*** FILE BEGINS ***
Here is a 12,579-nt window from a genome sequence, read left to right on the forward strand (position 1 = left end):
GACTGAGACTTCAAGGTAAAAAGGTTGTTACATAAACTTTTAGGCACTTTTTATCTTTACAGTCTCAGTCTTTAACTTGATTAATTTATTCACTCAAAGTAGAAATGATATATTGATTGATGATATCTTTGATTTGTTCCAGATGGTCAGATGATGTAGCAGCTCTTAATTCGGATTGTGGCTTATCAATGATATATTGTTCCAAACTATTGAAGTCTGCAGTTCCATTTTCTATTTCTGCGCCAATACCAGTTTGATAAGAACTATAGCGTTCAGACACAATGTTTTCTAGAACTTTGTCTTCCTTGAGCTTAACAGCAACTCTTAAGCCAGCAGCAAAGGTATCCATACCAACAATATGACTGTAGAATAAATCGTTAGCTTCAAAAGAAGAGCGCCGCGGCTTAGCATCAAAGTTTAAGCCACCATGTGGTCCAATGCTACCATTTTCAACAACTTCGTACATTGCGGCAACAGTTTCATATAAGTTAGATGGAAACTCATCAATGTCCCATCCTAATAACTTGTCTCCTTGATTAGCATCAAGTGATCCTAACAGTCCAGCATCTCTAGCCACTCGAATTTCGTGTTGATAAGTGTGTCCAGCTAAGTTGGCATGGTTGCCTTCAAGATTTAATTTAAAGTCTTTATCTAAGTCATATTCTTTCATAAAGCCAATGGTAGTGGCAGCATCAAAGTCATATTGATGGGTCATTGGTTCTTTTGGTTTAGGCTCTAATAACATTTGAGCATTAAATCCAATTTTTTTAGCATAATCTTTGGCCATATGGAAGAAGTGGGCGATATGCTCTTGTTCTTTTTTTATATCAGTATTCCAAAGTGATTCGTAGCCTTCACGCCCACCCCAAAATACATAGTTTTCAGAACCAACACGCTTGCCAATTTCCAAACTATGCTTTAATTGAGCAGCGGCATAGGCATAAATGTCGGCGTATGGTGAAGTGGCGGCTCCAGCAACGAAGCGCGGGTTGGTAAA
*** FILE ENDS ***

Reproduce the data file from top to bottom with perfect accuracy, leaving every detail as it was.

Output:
Here is a 12,579-nt window from a genome sequence, read left to right on the forward strand (position 1 = left end):
GACTGAGACTTCAAGGTAAAAAGGTTGTTACATAAACTTTTAGGCACTTTTTATCTTTACAGTCTCAGTCTTTAACTTGATTAATTTATTCACTCAAAGTAGAAATGATATATTGATTGATGATATCTTTGATTTGTTCCAGATGGTCAGATGATGTAGCAGCTCTTAATTCGGATTGTGGCTTATCAATGATATATTGTTCCAAACTATTGAAGTCTGCAGTTCCATTTTCTATTTCTGCGCCAATACCAGTTTGATAAGAACTATAGCGTTCAGACACAATGTTTTCTAGAACTTTGTCTTCCTTGAGCTTAACAGCAACTCTTAAGCCAGCAGCAAAGGTATCCATACCAACAATATGACTGTAGAATAAATCGTTAGCTTCAAAAGAAGAGCGCCGCGGCTTAGCATCAAAGTTTAAGCCACCATGTGGTCCAATGCTACCATTTTCAACAACTTCGTACATTGCGGCAACAGTTTCATATAAGTTAGATGGAAACTCATCAATGTCCCATCCTAATAACTTGTCTCCTTGATTAGCATCAAGTGATCCTAACAGTCCAGCATCTCTAGCCACTCGAATTTCGTGTTGATAAGTGTGTCCAGCTAAGTTGGCATGGTTGCCTTCAAGATTTAATTTAAAGTCTTTATCTAAGTCATATTCTTTCATAAAGCCAATGGTAGTGGCAGCATCAAAGTCATATTGATGGGTCATTGGTTCTTTTGGTTTAGGCTCTAATAACATTTGAGCATTAAATCCAATTTTTTTAGCATAATCTTTGGCCATATGGAAGAAGTGGGCGATATGCTCTTGTTCTTTTTTTATATCAGTATTCCAAAGTGATTCGTAGCCTTCACGCCCACCCCAAAATACATAGTTTTCAGAACCAACACGCTTGCCAATTTCCAAACTATGCTTTAATTGAGCAGCGGCATAGGCATAAATGTCGGCGTATGGTGAAGTGGCGGCTCCAGCAACGAAGCGCGGGTTGGTAAA